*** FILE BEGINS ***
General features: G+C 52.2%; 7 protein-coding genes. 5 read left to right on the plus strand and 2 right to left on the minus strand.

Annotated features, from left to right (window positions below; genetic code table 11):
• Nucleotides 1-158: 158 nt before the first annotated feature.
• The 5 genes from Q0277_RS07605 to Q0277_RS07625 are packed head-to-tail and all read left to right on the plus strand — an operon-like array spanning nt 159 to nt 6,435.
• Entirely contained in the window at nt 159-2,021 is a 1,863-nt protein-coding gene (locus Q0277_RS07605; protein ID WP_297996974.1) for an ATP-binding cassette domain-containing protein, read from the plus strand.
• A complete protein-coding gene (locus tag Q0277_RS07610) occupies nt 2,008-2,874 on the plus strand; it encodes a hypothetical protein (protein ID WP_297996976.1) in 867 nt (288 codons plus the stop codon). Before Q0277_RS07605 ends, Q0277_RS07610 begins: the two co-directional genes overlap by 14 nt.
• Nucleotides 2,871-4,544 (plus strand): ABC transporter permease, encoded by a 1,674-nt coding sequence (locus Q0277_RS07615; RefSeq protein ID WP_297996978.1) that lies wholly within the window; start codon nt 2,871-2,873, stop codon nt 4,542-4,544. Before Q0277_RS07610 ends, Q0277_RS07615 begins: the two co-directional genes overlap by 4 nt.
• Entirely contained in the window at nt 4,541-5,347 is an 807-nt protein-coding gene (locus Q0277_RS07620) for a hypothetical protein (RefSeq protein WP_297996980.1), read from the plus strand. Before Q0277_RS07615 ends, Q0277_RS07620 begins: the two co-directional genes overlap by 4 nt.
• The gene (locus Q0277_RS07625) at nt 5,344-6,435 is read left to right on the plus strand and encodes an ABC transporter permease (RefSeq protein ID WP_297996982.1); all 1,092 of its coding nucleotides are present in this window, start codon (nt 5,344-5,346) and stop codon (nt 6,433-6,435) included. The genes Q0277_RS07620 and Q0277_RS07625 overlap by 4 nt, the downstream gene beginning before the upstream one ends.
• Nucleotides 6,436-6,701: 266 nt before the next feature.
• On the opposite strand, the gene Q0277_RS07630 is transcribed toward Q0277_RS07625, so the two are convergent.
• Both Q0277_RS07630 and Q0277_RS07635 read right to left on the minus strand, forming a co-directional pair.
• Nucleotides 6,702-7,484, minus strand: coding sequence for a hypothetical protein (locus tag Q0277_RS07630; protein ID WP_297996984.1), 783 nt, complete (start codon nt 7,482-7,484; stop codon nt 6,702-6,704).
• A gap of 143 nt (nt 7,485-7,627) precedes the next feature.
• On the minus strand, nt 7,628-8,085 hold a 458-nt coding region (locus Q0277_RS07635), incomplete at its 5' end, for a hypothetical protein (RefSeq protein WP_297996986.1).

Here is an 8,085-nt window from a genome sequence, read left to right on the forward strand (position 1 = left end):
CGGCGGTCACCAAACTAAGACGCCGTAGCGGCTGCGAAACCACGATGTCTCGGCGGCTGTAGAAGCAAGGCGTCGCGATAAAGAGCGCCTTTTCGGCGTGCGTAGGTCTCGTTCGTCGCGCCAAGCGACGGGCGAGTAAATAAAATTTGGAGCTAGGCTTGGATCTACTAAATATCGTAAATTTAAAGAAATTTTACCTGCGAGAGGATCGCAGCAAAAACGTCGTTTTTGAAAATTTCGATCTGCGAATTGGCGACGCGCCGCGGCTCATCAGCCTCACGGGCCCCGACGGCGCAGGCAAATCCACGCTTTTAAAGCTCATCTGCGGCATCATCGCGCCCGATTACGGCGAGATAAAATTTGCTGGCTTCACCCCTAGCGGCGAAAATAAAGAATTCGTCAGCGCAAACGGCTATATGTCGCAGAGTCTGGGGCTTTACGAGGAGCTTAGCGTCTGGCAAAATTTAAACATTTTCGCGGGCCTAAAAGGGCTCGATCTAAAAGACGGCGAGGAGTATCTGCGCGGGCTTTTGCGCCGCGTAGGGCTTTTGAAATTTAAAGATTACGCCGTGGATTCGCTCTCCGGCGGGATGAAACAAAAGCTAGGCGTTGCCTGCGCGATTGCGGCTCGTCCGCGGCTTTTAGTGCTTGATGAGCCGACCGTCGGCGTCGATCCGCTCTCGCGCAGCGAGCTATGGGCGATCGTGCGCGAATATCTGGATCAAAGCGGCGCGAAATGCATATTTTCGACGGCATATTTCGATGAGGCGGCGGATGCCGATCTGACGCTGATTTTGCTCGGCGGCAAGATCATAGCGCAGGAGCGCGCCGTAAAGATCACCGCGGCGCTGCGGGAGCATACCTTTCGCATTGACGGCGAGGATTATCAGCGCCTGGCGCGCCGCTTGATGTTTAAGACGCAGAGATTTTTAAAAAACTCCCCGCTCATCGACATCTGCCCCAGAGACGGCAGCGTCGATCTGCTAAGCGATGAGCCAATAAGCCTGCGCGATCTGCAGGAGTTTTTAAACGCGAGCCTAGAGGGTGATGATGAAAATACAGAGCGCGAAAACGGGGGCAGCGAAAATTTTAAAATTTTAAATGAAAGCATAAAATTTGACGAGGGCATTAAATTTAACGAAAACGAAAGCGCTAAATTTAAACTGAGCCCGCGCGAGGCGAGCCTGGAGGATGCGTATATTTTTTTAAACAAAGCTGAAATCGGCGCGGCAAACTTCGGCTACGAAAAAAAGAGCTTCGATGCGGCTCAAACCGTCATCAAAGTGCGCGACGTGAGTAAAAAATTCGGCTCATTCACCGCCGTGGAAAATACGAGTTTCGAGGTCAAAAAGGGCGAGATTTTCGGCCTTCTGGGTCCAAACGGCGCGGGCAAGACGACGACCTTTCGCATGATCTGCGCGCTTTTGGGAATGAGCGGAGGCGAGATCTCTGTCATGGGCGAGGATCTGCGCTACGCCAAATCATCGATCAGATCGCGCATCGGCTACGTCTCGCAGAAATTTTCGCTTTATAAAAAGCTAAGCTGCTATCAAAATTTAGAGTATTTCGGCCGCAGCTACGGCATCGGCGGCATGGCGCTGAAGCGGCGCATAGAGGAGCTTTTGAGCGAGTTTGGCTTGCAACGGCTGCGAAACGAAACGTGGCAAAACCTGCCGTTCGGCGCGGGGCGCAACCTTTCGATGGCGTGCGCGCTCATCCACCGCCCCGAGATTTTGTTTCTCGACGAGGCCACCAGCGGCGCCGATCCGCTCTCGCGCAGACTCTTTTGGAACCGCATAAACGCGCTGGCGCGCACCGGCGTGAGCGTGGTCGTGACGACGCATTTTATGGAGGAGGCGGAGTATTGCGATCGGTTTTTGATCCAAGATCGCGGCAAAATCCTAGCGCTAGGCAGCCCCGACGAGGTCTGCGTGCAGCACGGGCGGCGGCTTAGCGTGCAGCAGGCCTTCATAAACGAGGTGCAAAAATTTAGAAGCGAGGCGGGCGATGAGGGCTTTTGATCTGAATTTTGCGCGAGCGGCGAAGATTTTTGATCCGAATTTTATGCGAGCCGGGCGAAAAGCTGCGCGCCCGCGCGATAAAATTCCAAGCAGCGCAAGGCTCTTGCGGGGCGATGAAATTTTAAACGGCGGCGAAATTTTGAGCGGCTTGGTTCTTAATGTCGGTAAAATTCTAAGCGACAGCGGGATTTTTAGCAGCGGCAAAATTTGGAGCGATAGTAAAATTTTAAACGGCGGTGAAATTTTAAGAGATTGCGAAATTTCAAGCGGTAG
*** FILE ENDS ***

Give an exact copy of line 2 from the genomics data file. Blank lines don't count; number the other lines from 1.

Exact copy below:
Annotated features, from left to right (window positions below; genetic code table 11):